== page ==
Althogh Raimonds connection with Frogmore is intense and comforting it eventually proves inadequate and the emotional response in a familiar landscape of Frogmore is represented in stark comparison to Raimond’s experience when visiting his father in hospital. “The hospital represented a foreign world to me. ” Gaitia’s discomfort at the hospital is developed through his emotional response to the physical place and his perception of his father’s mental illness is changed permanently when visiting his father in hospital, “I could no longer see my father’s illness just from our life at Frogmore”, “my sense of that life, of the ideas that nformed it, was given intensity and colour by the light and landscape of the area”. The harsh surroundings of the landscape of Frogmore made his father’s illness more bearable and once removed from the place where he remembers only safety and protection, Gaita no loner views his father’s mental illness in the same way. An experience in a place leading to a sense of belonging or alienation comes down to ones emotional response to the experience. In Oranges and Sunshine responses to experiences is fundamental in developing a sense of belonging in a particular place.
Margaret experiences a complete sense of alienation on her trip to Bindoon through the stories that she has heard of other people’s experiences their, her sense of estrangement is also further heightened by the bareness of the surrounding landscape. Bindoon is the church run outback home where the migrant children where taken straight after their forced deportation. A long shot over the entire of Bindoon and the surrounding landscape develops an eerie, discomforting mood right from the very beginning of the scene.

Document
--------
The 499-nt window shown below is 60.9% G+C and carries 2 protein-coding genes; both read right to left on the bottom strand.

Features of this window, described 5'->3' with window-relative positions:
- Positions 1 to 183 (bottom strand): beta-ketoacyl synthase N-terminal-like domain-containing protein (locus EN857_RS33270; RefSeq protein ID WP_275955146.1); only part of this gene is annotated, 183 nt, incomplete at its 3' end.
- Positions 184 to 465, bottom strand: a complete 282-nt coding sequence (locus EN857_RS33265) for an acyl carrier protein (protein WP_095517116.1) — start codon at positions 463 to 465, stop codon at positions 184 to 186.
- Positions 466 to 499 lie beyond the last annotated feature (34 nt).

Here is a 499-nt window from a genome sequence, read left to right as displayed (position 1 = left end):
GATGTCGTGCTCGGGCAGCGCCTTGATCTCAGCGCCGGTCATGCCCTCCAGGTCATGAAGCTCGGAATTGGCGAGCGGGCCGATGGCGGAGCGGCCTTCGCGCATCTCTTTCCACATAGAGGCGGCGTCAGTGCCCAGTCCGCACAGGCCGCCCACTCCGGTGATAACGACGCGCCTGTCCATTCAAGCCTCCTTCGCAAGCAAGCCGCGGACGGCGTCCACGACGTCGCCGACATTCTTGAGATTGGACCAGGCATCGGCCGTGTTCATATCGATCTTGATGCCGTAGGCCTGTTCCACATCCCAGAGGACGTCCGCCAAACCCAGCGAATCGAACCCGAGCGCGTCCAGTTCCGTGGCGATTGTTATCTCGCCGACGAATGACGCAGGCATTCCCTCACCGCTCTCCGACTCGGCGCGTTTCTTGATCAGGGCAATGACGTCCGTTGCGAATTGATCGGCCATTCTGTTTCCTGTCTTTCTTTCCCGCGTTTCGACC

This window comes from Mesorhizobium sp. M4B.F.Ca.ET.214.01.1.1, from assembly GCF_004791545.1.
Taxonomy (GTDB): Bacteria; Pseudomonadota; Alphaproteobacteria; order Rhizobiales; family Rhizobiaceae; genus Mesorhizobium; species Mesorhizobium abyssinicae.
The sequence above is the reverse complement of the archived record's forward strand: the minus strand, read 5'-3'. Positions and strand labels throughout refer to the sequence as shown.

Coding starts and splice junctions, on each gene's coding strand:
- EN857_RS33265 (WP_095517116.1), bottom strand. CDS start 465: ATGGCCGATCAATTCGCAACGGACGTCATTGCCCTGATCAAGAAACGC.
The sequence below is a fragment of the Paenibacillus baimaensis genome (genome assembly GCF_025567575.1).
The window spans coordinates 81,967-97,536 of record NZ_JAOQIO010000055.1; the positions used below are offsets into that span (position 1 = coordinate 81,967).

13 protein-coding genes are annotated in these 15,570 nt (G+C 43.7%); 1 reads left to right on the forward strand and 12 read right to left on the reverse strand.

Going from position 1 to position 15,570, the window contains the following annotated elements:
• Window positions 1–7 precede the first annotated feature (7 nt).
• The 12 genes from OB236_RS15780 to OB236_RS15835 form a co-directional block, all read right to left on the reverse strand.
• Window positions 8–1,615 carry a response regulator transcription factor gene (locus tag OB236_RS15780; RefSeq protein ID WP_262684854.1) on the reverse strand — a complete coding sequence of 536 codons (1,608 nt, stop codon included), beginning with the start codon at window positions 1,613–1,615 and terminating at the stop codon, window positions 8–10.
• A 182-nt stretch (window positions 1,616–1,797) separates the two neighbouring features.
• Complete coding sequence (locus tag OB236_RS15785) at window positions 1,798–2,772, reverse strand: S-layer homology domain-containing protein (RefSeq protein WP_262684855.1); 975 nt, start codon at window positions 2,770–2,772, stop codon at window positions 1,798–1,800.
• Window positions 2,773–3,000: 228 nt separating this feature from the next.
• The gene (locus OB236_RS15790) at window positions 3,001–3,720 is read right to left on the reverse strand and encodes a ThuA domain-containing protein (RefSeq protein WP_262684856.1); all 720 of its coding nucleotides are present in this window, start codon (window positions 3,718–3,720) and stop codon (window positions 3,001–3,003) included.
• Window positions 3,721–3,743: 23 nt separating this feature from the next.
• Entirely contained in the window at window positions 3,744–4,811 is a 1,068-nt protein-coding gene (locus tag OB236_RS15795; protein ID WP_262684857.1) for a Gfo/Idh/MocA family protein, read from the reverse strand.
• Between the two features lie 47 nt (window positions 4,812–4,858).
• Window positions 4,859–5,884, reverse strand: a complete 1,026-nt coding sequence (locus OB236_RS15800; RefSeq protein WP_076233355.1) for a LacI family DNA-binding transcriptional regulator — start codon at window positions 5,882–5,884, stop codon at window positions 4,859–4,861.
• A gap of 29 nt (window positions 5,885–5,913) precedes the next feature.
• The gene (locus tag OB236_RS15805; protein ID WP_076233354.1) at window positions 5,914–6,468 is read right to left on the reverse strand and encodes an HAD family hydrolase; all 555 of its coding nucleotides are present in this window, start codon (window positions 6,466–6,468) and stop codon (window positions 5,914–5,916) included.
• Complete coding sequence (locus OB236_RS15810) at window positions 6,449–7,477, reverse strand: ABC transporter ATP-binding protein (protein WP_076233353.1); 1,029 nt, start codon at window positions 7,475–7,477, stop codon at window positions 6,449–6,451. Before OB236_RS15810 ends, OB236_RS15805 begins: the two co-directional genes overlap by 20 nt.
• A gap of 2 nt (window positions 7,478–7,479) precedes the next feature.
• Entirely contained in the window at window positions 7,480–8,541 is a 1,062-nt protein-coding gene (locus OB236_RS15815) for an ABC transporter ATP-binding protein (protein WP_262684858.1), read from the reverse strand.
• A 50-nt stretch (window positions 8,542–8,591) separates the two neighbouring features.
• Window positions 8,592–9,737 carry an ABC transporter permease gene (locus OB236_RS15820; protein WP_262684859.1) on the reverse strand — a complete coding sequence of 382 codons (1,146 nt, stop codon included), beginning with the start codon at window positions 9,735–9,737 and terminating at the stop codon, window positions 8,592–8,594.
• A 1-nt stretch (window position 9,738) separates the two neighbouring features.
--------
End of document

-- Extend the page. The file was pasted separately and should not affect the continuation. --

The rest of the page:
The building appears out of place with all its grandeur against the backdrop of the harsh, desolate Australian outback, even the building appears to not belong in the place it is located. Diegetic noises of birds screeching coinciding with the non – diegetic noises of the instrumental music result in a conundrum of screeching, uncomfortable music adding to the already unnatural and eerie situation Margaret is in. Flashbacks are used very effectively to develop Margaret’s stress and pain as she comes closer and closer to the building.
The flashbacks tell the stories of once young boys upsetting experiences at their time in Bindoon and these stories have all become, as Len puts it a “monster in you’re head”, Margaret’s strong desire to not visit Bindoon is fuelled by the stories that these men have told her of their experiences. In particular a common motif throughout this scene is the physical pain that a majority of the boys went through during their time at Bindoon, “the cement would burn you’re feet, the cuts on our feet and the sores on our hand and knees”, “I was nine years old and I was lifting rocks the size of my upper body”.
As Margret and Len approach the front gates the long shots of the grand building and it surrounds are turned sour by the flashbacks of past experiences. “We built stations of the cross, but who was crucified huh, tell me that”. A grown man’s pain of an experience in a place is reflected in Margaret as she approaches the building, through experiences of others Margaret’s sense of alienation has been developed in a place that she has never been to before. It is Margaret’s response to other people’s experiences in a certain place that leads to a sense of disconnection.